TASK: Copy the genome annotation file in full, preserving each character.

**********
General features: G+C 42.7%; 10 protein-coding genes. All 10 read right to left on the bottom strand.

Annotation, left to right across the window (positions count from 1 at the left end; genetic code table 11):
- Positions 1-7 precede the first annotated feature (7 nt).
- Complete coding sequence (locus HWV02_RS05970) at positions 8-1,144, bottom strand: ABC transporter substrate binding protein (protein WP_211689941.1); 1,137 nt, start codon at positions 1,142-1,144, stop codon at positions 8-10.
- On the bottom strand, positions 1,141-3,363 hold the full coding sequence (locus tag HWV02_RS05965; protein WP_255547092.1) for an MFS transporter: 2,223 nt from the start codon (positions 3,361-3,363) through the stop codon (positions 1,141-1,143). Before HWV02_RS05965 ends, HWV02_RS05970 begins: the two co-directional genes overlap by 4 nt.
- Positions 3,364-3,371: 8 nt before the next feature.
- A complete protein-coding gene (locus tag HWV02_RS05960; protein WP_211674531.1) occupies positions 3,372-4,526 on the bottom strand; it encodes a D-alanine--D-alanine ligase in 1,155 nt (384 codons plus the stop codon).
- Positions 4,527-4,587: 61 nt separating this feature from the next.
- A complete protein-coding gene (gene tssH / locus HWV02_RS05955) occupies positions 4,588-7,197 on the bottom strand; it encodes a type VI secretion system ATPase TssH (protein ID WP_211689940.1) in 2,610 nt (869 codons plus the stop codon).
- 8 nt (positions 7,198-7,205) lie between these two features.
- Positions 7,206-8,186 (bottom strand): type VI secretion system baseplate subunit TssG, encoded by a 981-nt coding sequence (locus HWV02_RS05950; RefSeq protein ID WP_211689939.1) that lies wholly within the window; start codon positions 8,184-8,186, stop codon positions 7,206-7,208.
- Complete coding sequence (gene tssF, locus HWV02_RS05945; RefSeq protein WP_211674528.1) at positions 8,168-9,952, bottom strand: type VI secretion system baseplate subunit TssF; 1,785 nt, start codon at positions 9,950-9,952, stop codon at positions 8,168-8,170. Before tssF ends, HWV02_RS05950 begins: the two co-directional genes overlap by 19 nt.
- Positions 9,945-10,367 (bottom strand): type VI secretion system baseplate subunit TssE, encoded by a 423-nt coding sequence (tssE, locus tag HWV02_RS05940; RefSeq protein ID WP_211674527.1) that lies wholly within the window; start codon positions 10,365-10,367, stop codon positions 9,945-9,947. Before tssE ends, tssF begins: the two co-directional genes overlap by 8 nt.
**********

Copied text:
General features: G+C 42.7%; 10 protein-coding genes. All 10 read right to left on the bottom strand.

Annotation, left to right across the window (positions count from 1 at the left end; genetic code table 11):
- Positions 1-7 precede the first annotated feature (7 nt).
- Complete coding sequence (locus HWV02_RS05970) at positions 8-1,144, bottom strand: ABC transporter substrate binding protein (protein WP_211689941.1); 1,137 nt, start codon at positions 1,142-1,144, stop codon at positions 8-10.
- On the bottom strand, positions 1,141-3,363 hold the full coding sequence (locus tag HWV02_RS05965; protein WP_255547092.1) for an MFS transporter: 2,223 nt from the start codon (positions 3,361-3,363) through the stop codon (positions 1,141-1,143). Before HWV02_RS05965 ends, HWV02_RS05970 begins: the two co-directional genes overlap by 4 nt.
- Positions 3,364-3,371: 8 nt before the next feature.
- A complete protein-coding gene (locus tag HWV02_RS05960; protein WP_211674531.1) occupies positions 3,372-4,526 on the bottom strand; it encodes a D-alanine--D-alanine ligase in 1,155 nt (384 codons plus the stop codon).
- Positions 4,527-4,587: 61 nt separating this feature from the next.
- A complete protein-coding gene (gene tssH / locus HWV02_RS05955) occupies positions 4,588-7,197 on the bottom strand; it encodes a type VI secretion system ATPase TssH (protein ID WP_211689940.1) in 2,610 nt (869 codons plus the stop codon).
- 8 nt (positions 7,198-7,205) lie between these two features.
- Positions 7,206-8,186 (bottom strand): type VI secretion system baseplate subunit TssG, encoded by a 981-nt coding sequence (locus HWV02_RS05950; RefSeq protein ID WP_211689939.1) that lies wholly within the window; start codon positions 8,184-8,186, stop codon positions 7,206-7,208.
- Complete coding sequence (gene tssF, locus HWV02_RS05945; RefSeq protein WP_211674528.1) at positions 8,168-9,952, bottom strand: type VI secretion system baseplate subunit TssF; 1,785 nt, start codon at positions 9,950-9,952, stop codon at positions 8,168-8,170. Before tssF ends, HWV02_RS05950 begins: the two co-directional genes overlap by 19 nt.
- Positions 9,945-10,367 (bottom strand): type VI secretion system baseplate subunit TssE, encoded by a 423-nt coding sequence (tssE, locus tag HWV02_RS05940; RefSeq protein ID WP_211674527.1) that lies wholly within the window; start codon positions 10,365-10,367, stop codon positions 9,945-9,947. Before tssE ends, tssF begins: the two co-directional genes overlap by 8 nt.